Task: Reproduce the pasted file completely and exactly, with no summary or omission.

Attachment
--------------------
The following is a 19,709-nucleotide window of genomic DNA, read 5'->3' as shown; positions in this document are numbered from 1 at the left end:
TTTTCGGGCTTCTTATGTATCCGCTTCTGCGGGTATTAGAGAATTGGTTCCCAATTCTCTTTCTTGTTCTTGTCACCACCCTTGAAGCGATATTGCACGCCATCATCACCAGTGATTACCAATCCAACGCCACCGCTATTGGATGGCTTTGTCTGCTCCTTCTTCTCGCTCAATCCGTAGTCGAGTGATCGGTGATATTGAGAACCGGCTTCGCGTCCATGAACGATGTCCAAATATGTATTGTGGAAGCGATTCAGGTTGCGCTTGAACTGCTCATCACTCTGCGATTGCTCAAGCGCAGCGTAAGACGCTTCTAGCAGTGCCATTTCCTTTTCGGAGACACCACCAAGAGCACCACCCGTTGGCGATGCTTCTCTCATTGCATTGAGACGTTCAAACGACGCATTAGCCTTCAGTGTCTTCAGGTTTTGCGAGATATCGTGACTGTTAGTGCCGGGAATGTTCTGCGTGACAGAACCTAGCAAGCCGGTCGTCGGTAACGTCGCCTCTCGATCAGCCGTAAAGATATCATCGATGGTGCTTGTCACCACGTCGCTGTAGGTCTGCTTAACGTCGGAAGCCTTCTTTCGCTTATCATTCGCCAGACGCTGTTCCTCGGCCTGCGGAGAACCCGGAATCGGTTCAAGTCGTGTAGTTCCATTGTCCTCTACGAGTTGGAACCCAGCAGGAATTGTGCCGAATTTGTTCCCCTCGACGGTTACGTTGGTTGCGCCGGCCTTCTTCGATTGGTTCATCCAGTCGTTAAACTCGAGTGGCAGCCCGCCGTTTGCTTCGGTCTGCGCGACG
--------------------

The following is a 19,709-nucleotide window of genomic DNA, read 5'->3' as shown; positions in this document are numbered from 1 at the left end:
TTTTCGGGCTTCTTATGTATCCGCTTCTGCGGGTATTAGAGAATTGGTTCCCAATTCTCTTTCTTGTTCTTGTCACCACCCTTGAAGCGATATTGCACGCCATCATCACCAGTGATTACCAATCCAACGCCACCGCTATTGGATGGCTTTGTCTGCTCCTTCTTCTCGCTCAATCCGTAGTCGAGTGATCGGTGATATTGAGAACCGGCTTCGCGTCCATGAACGATGTCCAAATATGTATTGTGGAAGCGATTCAGGTTGCGCTTGAACTGCTCATCACTCTGCGATTGCTCAAGCGCAGCGTAAGACGCTTCTAGCAGTGCCATTTCCTTTTCGGAGACACCACCAAGAGCACCACCCGTTGGCGATGCTTCTCTCATTGCATTGAGACGTTCAAACGACGCATTAGCCTTCAGTGTCTTCAGGTTTTGCGAGATATCGTGACTGTTAGTGCCGGGAATGTTCTGCGTGACAGAACCTAGCAAGCCGGTCGTCGGTAACGTCGCCTCTCGATCAGCCGTAAAGATATCATCGATGGTGCTTGTCACCACGTCGCTGTAGGTCTGCTTAACGTCGGAAGCCTTCTTTCGCTTATCATTCGCCAGACGCTGTTCCTCGGCCTGCGGAGAACCCGGAATCGGTTCAAGTCGTGTAGTTCCATTGTCCTCTACGAGTTGGAACCCAGCAGGAATTGTGCCGAATTTGTTCCCCTCGACGGTTACGTTGGTTGCGCCGGCCTTCTTCGATTGGTTCATCCAGTCGTTAAACTCGAGTGGCAGCCCGCCGTTTGCTTCGGTCTGCGCGACG